Rates of vaccine exemptions among students in Washington fell significantly after the state required parental counseling, as indicated by a study published online in the Journal Pediatrics.
“This features the significance of more stringent policies for acquiring immunization exemptions,” the authors wrote. All states enable parents to exempt their children from required kindergarten vaccines for medicinal reasons.
Twenty-nine also permit religious exemptions and 18 permits both religious and personal belief exemptions, as indicated by the study. In 2011, Washington passed a law requiring families to talk about vaccine risks and benefits with a health care provider to acquire a nonmedical exemption.
Scientists set out to determine the effect of the law by examining Washington State Department of Health information from the 1997– 1998 through 2013– 2014 school years.
They found a relative reduction in exemption rates of 40.2% and an absolute decrease of 2.9 percentage points. There additionally were decreases in the probability that kindergartners would encounter a classmate with an exception.
The authors said the reduction in exemptions might be because of parents’ trust in doctors or the additional effort required acquiring an exemption. After the law went effective, around 10% of students were granted conditional school entrance and did not meet the vaccine necessities. Specialists prescribed focusing on enforcement and suggested that different states follow suit in enacting stricter policies.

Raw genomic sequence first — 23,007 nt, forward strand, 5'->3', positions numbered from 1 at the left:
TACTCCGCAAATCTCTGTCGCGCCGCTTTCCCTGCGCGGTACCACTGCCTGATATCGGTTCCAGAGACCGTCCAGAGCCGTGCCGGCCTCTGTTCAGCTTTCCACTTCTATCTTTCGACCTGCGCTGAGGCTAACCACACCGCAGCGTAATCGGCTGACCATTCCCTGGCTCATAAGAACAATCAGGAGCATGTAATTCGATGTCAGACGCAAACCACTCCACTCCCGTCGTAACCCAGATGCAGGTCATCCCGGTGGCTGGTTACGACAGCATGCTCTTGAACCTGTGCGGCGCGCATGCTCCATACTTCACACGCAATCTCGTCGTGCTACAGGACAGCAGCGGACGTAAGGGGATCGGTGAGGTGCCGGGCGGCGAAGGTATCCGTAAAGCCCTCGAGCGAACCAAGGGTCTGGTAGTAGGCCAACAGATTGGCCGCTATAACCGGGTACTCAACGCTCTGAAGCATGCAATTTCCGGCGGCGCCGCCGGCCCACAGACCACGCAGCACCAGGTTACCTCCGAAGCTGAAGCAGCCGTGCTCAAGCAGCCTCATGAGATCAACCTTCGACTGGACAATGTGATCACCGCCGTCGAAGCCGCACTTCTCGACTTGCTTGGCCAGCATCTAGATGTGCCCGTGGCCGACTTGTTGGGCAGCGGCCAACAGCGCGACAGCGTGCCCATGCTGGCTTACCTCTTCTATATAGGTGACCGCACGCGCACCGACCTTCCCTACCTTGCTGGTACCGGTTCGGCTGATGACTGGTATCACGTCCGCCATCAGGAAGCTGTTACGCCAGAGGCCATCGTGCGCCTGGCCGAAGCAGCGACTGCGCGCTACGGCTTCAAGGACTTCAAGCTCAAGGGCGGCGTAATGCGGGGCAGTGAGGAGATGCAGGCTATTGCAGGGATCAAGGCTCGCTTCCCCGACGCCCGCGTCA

“Our discoveries feature the significance of evidence-informed legislation to diminish the risk of vaccine-preventable diseases,” they wrote. “States in the U.S. and jurisdictions in other countries should consider including parental counseling as a necessity for obtaining exemptions to vaccination requirements.”
The American Academy of Pediatrics (AAP) recommends eliminating nonmedical exceptions. California did as such in a 2015 effort led by Democratic State Senator Richard J. Container, MD, MPH, FAAP. In the law’s first year, 96% of California kindergartners were vaccinated, as indicated by a commentary Dr. Dish wrote in the response to the Washington study.
While initial outcomes are positive, Dr. Pan noted: “there are additional reports of some doctors monetizing their license selling medicinal exemptions.”
He called for clearly characterized standards and sanctions for doctors who are benefitting. He additionally urged pediatricians to stand up to antivaccine groups and advocate for more effective vaccine policies. “Educating the public population that vaccines are safe and effective isn’t sufficient,” Dr. Pan wrote.
“To protect our children and groups, child-health advocates must organize pro-science parents who think about public safety in their group to campaign for laws to reestablish community immunity. Vaccines work. Each child needs community immunity. For our children’s safety, we should fight back.”